Early in my Emergency Communications career I came across the following diagram:
This diagram looks like a clock, with one of the quarters of the clock split into 7 individual slices. What it's depicting is Bandwidth and Throughput, which are the quantifiable measures of the effectiveness of a communications Channel.
Consider a Taxi Cab Dispatcher. This dispatcher has a single phone (Channel) on which to take calls, and the dispatcher can only answer one call at a time (Bandwidth). Each call takes about 2 minutes, this means the dispatcher can answer about 7 calls in 15 minutes (Throughput). The Throughput goes down if a call takes longer than 2 minutes (less time for other calls), and Throughput goes up if calls take less than 2 minutes (more time for other calls).
This is a principle to keep in mind when operating a communications channel:
Luckily, Message Length & Message Quantity are both tunable:
Message Length: The length of the message can be compressed by using things like brevity codes (10–4, Code 4, QSY). The less you have to say to get your message across, the quicker you can 'release' the channel for the next message.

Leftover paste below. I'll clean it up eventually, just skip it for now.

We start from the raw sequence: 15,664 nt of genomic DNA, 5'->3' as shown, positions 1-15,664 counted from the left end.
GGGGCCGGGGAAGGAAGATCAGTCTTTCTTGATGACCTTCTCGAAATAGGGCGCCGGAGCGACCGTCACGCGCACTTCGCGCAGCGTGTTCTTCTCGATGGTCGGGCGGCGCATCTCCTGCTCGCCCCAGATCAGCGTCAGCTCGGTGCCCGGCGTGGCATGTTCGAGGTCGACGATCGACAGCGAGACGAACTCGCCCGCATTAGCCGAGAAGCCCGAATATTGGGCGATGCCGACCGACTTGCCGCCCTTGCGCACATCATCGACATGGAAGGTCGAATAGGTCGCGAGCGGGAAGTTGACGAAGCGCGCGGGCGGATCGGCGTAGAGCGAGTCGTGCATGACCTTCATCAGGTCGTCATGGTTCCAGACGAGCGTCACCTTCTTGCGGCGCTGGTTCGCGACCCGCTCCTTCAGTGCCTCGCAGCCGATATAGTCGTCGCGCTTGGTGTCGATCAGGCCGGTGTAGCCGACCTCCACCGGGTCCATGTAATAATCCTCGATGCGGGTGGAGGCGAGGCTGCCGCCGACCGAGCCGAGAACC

Message Quantity: The number of messages to pass can be a function of either the types of traffic to be passed (routine, emergency, etc) or the number of sources of messages (users on the channel). The easiest solution to either of these is to add channels! A real world example of this would be a Fire Department that utilizes a Dispatch channel and a Tactical or Fire-Ground channel. The Dispatch channel is going to have periodic & well formatted messages, typically in a one-to-many pattern. The Tactical channel is going to have frequent bursty traffic with unformatted messages going between many users. The bandwidth needs of each of these channels is different.
As more users try to get their messages across on any given channel, each of them will be contending for the limited resources of that channel. This typically manifests in calls going unheard, and the all-too-common "Dispatch isn't responding!" complaint.
The best thing you can do as the user of a communications channel is to follow these steps: